Guys, this was my view: 

My plan had been to explore the city alone to enjoy the people watching but I ended up getting a bottle of wine and staying in instead; watching yacht parties in the bay and the cars crossing the bridge.  It was the most exciting night I’ve had in a long time — sitting there by myself, thinking or not, feeling like a tiny part of something bigger instead of in on the action. 

While I was there, I realized that I was in the same building I had stayed in for my childhood best friend’s bachelorette party and it seemed like maybe I was the sort of grown-up I wanted to be after all. Kind of. 

The next day I had an Uber driver take me to my event. He asked what I did for a living and when I explained that I was a writer, he insisted that I would make a great anchorwoman. I debated him on this for a minute but he was so certain that I could be excellent with a little practice that I thanked him for his confidence in me.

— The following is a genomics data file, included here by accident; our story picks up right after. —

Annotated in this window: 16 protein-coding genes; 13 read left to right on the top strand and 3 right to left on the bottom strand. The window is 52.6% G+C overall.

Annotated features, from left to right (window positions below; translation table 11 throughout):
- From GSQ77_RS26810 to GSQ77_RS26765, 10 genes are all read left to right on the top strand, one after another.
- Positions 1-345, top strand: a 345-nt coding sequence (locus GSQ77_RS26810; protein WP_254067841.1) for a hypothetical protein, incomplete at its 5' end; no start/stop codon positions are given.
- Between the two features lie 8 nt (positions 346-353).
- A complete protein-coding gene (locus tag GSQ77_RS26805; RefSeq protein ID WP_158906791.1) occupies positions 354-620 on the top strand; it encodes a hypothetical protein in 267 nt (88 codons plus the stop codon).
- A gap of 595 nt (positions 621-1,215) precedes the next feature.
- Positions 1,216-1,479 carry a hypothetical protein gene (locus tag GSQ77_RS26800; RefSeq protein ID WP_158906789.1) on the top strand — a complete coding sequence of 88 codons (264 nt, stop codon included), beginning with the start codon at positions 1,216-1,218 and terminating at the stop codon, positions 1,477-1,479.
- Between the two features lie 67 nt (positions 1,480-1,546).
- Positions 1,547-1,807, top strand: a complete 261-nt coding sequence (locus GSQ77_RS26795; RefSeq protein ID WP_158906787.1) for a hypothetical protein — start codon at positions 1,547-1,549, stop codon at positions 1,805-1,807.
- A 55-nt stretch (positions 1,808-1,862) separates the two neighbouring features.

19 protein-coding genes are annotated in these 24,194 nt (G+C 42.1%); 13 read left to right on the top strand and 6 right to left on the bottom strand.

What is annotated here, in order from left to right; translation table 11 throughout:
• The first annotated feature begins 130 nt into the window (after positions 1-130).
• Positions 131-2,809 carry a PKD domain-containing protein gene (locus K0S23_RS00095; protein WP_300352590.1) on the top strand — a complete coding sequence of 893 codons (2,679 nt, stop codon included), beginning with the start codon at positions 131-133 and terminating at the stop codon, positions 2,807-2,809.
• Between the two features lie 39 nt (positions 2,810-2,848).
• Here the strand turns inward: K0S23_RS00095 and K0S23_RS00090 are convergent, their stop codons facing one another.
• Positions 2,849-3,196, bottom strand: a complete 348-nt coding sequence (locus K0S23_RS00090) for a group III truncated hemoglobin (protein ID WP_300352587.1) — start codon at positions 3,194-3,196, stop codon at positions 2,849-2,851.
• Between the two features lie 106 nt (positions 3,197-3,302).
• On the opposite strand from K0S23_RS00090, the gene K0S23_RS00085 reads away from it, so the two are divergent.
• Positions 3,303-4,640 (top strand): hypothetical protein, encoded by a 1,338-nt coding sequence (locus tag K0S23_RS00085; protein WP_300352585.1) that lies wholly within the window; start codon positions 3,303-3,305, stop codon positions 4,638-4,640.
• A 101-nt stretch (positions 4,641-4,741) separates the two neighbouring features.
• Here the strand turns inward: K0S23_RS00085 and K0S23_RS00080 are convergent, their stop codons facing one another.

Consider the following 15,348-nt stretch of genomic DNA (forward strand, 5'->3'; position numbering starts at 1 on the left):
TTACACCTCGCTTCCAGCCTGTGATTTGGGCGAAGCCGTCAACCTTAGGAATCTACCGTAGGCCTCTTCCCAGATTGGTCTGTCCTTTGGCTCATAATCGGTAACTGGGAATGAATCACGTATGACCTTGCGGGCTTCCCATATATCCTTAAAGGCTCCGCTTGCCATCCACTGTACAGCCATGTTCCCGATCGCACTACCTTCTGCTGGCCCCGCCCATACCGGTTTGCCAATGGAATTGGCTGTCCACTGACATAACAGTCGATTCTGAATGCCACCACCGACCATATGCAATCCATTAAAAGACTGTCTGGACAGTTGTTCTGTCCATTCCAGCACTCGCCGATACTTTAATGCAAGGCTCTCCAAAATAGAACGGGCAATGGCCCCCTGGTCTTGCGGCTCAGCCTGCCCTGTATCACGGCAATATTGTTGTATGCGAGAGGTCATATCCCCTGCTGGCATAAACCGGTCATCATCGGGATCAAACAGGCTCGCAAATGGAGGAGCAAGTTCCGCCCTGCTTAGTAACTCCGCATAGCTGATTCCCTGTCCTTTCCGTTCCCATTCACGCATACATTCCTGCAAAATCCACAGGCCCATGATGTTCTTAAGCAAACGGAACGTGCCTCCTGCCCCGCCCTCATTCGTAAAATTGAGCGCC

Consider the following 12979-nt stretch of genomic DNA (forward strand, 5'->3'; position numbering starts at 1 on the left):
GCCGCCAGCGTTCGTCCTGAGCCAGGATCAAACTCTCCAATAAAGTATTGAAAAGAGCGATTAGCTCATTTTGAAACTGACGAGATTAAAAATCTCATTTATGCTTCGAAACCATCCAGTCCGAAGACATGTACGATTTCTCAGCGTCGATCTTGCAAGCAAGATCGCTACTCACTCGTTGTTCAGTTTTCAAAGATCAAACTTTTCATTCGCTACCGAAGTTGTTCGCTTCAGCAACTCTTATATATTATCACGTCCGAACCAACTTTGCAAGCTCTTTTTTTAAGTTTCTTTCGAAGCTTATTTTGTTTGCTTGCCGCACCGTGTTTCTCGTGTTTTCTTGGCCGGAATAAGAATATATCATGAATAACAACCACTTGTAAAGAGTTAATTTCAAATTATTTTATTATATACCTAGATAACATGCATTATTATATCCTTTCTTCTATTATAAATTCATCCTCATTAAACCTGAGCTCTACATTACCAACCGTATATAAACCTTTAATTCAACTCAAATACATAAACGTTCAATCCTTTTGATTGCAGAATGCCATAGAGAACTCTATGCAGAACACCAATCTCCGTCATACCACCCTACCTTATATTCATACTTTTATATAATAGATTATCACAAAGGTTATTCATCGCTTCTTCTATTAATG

After getting his life story, I asked if he had plans to return to Jamaica and he said that his good friend just received a license to grow medical marijuana and they were going to be partners. 

I told him that his life sounded exciting and he told me that my life sounded exciting and we wished each other luck on our exciting lives before parting ways. 

When I arrived at the Wolfsonian, I wanted to take a picture of the fancy Vanity Fair doors but didn’t want to look like a total weirdo so I strolled on in like I always hang out at places like this. 

I took one as I was leaving.

After getting checked in, I went to the bathroom and realized the rainy Miami humidity had done its own part in making me look like a weirdo. 

I had my picture taken at a fun little photo wall and once I finished, a guy in a suit pulled me aside. “Ma’am, may I speak with you for a minute?” 

I thought they had checked my Twitter and realized that I was a mommy blogger who had dyed her hands blue two days before and were planning to escort me out.

“Can we take a few shots of you over here?” 

“Shots of me?” I asked, not understanding. 

“Just real quick?” 

I thought it was their social media team and reluctantly obliged, and then there was a whole light and camera set up and they took a lot of pictures of me trying on old-fashioned hats.